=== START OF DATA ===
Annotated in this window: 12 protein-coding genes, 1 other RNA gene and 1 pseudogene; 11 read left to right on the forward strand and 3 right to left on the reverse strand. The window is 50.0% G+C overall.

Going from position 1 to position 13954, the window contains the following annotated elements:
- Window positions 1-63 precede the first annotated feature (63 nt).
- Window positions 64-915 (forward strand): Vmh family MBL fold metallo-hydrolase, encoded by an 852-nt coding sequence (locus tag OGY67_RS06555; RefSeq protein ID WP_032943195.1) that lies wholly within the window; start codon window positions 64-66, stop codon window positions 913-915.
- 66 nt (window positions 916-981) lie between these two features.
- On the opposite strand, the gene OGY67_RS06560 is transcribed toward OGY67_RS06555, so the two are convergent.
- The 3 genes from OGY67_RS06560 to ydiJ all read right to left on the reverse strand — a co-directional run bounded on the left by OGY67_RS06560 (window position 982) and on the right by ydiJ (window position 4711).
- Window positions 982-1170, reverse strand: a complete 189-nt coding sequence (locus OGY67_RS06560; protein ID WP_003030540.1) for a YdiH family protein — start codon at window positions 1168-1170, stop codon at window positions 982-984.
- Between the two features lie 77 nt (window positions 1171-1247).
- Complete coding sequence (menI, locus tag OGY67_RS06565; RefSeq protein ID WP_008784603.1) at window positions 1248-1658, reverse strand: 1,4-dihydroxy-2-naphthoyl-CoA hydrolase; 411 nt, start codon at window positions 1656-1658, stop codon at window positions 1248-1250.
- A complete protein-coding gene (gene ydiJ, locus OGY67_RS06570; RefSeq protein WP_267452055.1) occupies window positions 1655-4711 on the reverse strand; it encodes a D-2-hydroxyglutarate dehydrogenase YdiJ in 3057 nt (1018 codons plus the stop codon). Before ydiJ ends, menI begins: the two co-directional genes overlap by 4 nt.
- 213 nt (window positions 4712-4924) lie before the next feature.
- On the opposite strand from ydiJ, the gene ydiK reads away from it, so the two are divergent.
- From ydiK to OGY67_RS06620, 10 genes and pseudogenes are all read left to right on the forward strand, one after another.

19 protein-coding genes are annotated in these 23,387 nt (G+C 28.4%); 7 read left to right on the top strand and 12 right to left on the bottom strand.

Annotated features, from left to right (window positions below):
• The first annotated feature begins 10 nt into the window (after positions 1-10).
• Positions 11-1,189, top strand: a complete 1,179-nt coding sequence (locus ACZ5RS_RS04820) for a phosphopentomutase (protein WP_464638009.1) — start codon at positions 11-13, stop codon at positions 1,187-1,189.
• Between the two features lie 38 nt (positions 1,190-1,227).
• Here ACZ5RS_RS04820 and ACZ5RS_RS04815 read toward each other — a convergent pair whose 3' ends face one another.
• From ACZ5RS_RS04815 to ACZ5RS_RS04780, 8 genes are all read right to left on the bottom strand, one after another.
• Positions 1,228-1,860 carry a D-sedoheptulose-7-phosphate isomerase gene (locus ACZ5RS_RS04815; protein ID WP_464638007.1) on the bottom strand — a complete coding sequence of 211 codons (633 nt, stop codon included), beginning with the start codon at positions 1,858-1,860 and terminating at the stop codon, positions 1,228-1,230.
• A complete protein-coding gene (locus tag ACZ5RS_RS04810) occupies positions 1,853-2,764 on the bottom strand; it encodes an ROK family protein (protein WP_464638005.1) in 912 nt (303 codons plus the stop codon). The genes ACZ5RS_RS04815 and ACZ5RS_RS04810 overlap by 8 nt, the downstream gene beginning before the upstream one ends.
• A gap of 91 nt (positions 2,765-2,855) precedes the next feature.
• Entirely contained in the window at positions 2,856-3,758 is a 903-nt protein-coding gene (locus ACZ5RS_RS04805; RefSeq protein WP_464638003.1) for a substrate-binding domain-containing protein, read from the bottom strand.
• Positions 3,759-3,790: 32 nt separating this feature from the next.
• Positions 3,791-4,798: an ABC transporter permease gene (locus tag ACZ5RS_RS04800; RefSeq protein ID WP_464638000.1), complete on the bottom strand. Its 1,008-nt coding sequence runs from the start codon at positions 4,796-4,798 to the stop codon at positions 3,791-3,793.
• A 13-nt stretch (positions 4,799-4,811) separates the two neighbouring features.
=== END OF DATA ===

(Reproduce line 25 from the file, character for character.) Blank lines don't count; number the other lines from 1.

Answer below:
• Entirely contained in the window at positions 2,856-3,758 is a 903-nt protein-coding gene (locus ACZ5RS_RS04805; RefSeq protein WP_464638003.1) for a substrate-binding domain-containing protein, read from the bottom strand.